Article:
Google is upping its pushback against header bidding.
Today, the tech giant announced on its DoubleClick Publisher Blog that it is testing exchange bidding in Dynamic Allocation, and it is making First Look available to all of its clients:
Exchange bidding in Dynamic Allocation will allow publishers to invite trusted third-party exchanges and SSPs to submit real-time prices using industry-standard RTB calls. These prices will be considered along with bids from the DoubleClick Ad Exchange and the publisher’s reservation campaigns to pick the highest-paying ad. Exchange bidding also empowers publishers with unified and accurate reporting on the revenue they are earning from each exchange/SSP. And just like First Look, exchange bidding works with no additional client-side code.
Google product manager Jonathan Bellack told me that opening up First Look was something his company “has been talking about for a while.” Offering exchange bidding through Dynamic Allocation, he said, came because publishers were asking about ways to improve “competition [while] protecting user experience.”
He has contended that the header bidding approach increases latency in page loading, something publishers — wary of giving users more reasons to employ ad-blockers — obviously want to avoid. Google’s implementation of outside exchanges in Dynamic Allocation is server-to-server, instead of the client-side header bidding, ostensibly improving page loading. Everyone will send their actual bids at the same time, with no special treatment for Ad Exchange.
Some, such as ad exchange AppNexus, have disputed the idea that header bidding increases latency. Bellack declined to provide any specifics about how much time this latency might cost.
He also mentioned that the adtech industry needs to “have a discussion” about the possibility that, when multiple exchanges are involved, the same request to fill inventory could be issued from multiple exchanges to the same demand-side platform (DSP). In other words, advertisers could end up bidding against themselves, because “there is no auction ID.” That circumstance, however, could happen any time exchanges compete against exchanges.
Header bidding, where a publisher takes bids directly from advertising demand sources before going to an ad server like Google’s, has been driven in large part because of Dynamic Allocation.
Opening up First Look
When publishers undertake a campaign in DoubleClick for Publishers that does not have a guaranteed number of impressions, they can choose Dynamic Allocation. This means that Google’s Ad Exchange gets to match or beat the CPM rate for the campaign.
It also means the publisher is not necessarily getting the highest price that all advertising demand sources might pay. With header bidding, all advertisers programmatically bid on inventory before the publisher reaches out to the ad server.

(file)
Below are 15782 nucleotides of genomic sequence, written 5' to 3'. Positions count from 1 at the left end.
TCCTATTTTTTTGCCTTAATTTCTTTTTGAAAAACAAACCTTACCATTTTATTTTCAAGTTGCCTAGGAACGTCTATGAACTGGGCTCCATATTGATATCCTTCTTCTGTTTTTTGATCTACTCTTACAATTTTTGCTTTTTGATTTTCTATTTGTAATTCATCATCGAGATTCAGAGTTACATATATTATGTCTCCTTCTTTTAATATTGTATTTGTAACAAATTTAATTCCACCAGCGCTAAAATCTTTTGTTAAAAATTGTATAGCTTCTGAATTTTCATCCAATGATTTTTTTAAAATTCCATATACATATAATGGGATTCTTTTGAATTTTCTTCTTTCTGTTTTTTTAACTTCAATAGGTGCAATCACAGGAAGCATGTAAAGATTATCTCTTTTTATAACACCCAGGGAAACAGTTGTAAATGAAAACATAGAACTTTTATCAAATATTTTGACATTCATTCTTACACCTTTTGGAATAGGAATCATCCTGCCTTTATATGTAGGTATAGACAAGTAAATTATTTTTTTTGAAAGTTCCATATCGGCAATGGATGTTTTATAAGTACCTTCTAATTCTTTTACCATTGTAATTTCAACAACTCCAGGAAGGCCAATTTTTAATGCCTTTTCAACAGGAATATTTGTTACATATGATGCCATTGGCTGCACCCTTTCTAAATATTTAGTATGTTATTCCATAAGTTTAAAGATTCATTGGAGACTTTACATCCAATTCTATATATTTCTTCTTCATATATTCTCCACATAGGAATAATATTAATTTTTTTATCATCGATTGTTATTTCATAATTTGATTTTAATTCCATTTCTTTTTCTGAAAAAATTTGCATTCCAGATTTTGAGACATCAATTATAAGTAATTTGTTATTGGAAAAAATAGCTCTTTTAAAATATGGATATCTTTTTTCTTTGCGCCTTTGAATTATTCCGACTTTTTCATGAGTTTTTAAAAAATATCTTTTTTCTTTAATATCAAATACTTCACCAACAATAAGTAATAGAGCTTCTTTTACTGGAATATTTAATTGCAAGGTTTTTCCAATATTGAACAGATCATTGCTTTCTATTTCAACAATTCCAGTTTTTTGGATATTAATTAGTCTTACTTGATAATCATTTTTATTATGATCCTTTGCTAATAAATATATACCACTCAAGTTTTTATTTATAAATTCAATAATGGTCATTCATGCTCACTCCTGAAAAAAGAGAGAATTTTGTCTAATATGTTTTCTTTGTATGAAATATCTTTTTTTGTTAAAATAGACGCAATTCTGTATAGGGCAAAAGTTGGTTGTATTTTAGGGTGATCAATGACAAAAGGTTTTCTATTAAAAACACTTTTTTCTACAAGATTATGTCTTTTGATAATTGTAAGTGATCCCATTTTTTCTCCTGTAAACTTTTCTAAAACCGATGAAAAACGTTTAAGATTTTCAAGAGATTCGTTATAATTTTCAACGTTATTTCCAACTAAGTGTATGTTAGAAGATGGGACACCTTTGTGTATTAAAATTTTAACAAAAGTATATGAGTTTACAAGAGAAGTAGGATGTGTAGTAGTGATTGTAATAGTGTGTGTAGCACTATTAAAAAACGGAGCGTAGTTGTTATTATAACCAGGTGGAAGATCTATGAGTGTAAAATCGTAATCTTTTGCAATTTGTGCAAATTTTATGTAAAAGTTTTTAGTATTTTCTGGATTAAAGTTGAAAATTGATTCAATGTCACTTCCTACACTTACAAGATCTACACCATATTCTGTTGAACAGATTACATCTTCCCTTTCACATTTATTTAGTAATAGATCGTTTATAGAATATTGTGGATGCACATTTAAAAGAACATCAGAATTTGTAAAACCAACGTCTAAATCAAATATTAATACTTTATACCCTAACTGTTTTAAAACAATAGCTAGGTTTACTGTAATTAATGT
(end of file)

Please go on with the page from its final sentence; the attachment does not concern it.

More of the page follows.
The newly announced test of exchange bidding in Dynamic Allocation includes Rubicon Project and Index Exchange and publishers About.com, Hearst, Meredith and Zillow.
Rubicon Project’s Chief Technology Officer, Neal Richter, emailed me that his company will continue working both with header bidding and with Google’s new efforts.
Tom Shields, Senior Vice President of Strategy for AppNexus’ Publisher Technology Group, sent us this statement:
At the heart of the matter, header bidding is designed to help DFP customers access multiple demand sources directly, in a fair and transparent auction. If Google has truly embraced the concept of open dynamic allocation, that will be welcomed news for publishers. But today’s announcement poses as many questions as it answers. Will publishers on DFP be able to work with any and all demand partners they choose? Will those demand partners be able to compete on equal footing with AdX? Will these demand partners be asked to pay a special “tax?” Before we have answers to those questions, it’s premature to draw conclusions about the future of header bidding.
Google also said today it is letting any publisher into DFP First Look, announced as a beta last December. First Look, part of Ad Exchange, was Google’s initial attempt to counter the interest in header bidding. It allowed premium ad buyers to see all of a publisher’s inventory before reaching out to an ad server like Google’s or even before a publisher’s directly sold ads.
Such advertisers pay a higher price through First Look, but they get a better choice of inventory. Google touted the fact that it did not require header tags and that it didn’t impact latency. Publisher Demand Media reportedly got high bids from some advertisers, such as remarketer Criteo, but overall low volume. First Look required, and will still require, that buyers come in through Ad Exchange. About 200 publishers have tested First Look to date.